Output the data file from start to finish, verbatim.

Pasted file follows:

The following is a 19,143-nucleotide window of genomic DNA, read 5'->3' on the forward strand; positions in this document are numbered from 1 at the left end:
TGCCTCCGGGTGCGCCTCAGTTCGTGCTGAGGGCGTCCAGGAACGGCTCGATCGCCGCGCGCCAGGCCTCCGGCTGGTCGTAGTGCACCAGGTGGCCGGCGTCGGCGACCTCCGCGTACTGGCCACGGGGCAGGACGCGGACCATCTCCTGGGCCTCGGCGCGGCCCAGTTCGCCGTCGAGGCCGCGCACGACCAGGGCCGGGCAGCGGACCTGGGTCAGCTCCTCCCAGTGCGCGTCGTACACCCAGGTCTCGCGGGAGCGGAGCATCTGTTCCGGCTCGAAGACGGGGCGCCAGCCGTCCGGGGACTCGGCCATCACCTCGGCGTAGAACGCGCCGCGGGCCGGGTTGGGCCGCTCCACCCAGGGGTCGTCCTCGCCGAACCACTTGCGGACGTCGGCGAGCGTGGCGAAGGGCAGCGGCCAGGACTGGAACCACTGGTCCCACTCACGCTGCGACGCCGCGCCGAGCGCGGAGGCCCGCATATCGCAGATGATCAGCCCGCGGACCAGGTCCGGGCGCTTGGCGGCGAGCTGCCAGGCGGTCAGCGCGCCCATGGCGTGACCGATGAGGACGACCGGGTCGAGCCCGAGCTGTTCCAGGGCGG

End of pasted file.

The following is a 19,143-nucleotide window of genomic DNA, read 5'->3' on the forward strand; positions in this document are numbered from 1 at the left end:
TGCCTCCGGGTGCGCCTCAGTTCGTGCTGAGGGCGTCCAGGAACGGCTCGATCGCCGCGCGCCAGGCCTCCGGCTGGTCGTAGTGCACCAGGTGGCCGGCGTCGGCGACCTCCGCGTACTGGCCACGGGGCAGGACGCGGACCATCTCCTGGGCCTCGGCGCGGCCCAGTTCGCCGTCGAGGCCGCGCACGACCAGGGCCGGGCAGCGGACCTGGGTCAGCTCCTCCCAGTGCGCGTCGTACACCCAGGTCTCGCGGGAGCGGAGCATCTGTTCCGGCTCGAAGACGGGGCGCCAGCCGTCCGGGGACTCGGCCATCACCTCGGCGTAGAACGCGCCGCGGGCCGGGTTGGGCCGCTCCACCCAGGGGTCGTCCTCGCCGAACCACTTGCGGACGTCGGCGAGCGTGGCGAAGGGCAGCGGCCAGGACTGGAACCACTGGTCCCACTCACGCTGCGACGCCGCGCCGAGCGCGGAGGCCCGCATATCGCAGATGATCAGCCCGCGGACCAGGTCCGGGCGCTTGGCGGCGAGCTGCCAGGCGGTCAGCGCGCCCATGGCGTGACCGATGAGGACGACCGGGTCGAGCCCGAGCTGTTCCAGGGCGG